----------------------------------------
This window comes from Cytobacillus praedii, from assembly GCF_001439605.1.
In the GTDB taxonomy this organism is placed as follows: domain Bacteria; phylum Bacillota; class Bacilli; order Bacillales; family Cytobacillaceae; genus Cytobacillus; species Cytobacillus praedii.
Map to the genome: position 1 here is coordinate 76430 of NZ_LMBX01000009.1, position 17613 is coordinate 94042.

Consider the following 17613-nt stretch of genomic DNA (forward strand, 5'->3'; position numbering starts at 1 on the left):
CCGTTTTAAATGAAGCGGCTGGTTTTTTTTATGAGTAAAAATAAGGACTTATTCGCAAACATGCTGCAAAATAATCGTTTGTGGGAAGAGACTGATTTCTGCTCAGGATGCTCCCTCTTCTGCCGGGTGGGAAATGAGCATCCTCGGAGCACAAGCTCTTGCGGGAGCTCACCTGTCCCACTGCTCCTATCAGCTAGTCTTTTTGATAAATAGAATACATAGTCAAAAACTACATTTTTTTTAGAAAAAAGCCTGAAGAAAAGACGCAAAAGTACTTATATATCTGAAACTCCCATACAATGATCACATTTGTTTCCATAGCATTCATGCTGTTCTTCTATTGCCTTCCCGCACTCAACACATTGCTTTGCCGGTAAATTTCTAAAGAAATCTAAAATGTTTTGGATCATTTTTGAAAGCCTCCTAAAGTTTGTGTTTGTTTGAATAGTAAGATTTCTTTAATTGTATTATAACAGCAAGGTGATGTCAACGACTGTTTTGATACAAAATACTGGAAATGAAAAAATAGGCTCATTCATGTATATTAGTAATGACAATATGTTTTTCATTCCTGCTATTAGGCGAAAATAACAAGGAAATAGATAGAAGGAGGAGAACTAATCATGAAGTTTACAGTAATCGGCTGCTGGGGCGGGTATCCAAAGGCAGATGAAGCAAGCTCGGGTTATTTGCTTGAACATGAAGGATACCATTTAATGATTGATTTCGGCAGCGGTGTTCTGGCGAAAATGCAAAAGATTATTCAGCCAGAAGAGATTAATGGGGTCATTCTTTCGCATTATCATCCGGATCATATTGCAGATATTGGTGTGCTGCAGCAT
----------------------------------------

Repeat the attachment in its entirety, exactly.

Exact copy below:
This window comes from Cytobacillus praedii, from assembly GCF_001439605.1.
In the GTDB taxonomy this organism is placed as follows: domain Bacteria; phylum Bacillota; class Bacilli; order Bacillales; family Cytobacillaceae; genus Cytobacillus; species Cytobacillus praedii.
Map to the genome: position 1 here is coordinate 76430 of NZ_LMBX01000009.1, position 17613 is coordinate 94042.

Consider the following 17613-nt stretch of genomic DNA (forward strand, 5'->3'; position numbering starts at 1 on the left):
CCGTTTTAAATGAAGCGGCTGGTTTTTTTTATGAGTAAAAATAAGGACTTATTCGCAAACATGCTGCAAAATAATCGTTTGTGGGAAGAGACTGATTTCTGCTCAGGATGCTCCCTCTTCTGCCGGGTGGGAAATGAGCATCCTCGGAGCACAAGCTCTTGCGGGAGCTCACCTGTCCCACTGCTCCTATCAGCTAGTCTTTTTGATAAATAGAATACATAGTCAAAAACTACATTTTTTTTAGAAAAAAGCCTGAAGAAAAGACGCAAAAGTACTTATATATCTGAAACTCCCATACAATGATCACATTTGTTTCCATAGCATTCATGCTGTTCTTCTATTGCCTTCCCGCACTCAACACATTGCTTTGCCGGTAAATTTCTAAAGAAATCTAAAATGTTTTGGATCATTTTTGAAAGCCTCCTAAAGTTTGTGTTTGTTTGAATAGTAAGATTTCTTTAATTGTATTATAACAGCAAGGTGATGTCAACGACTGTTTTGATACAAAATACTGGAAATGAAAAAATAGGCTCATTCATGTATATTAGTAATGACAATATGTTTTTCATTCCTGCTATTAGGCGAAAATAACAAGGAAATAGATAGAAGGAGGAGAACTAATCATGAAGTTTACAGTAATCGGCTGCTGGGGCGGGTATCCAAAGGCAGATGAAGCAAGCTCGGGTTATTTGCTTGAACATGAAGGATACCATTTAATGATTGATTTCGGCAGCGGTGTTCTGGCGAAAATGCAAAAGATTATTCAGCCAGAAGAGATTAATGGGGTCATTCTTTCGCATTATCATCCGGATCATATTGCAGATATTGGTGTGCTGCAGCAT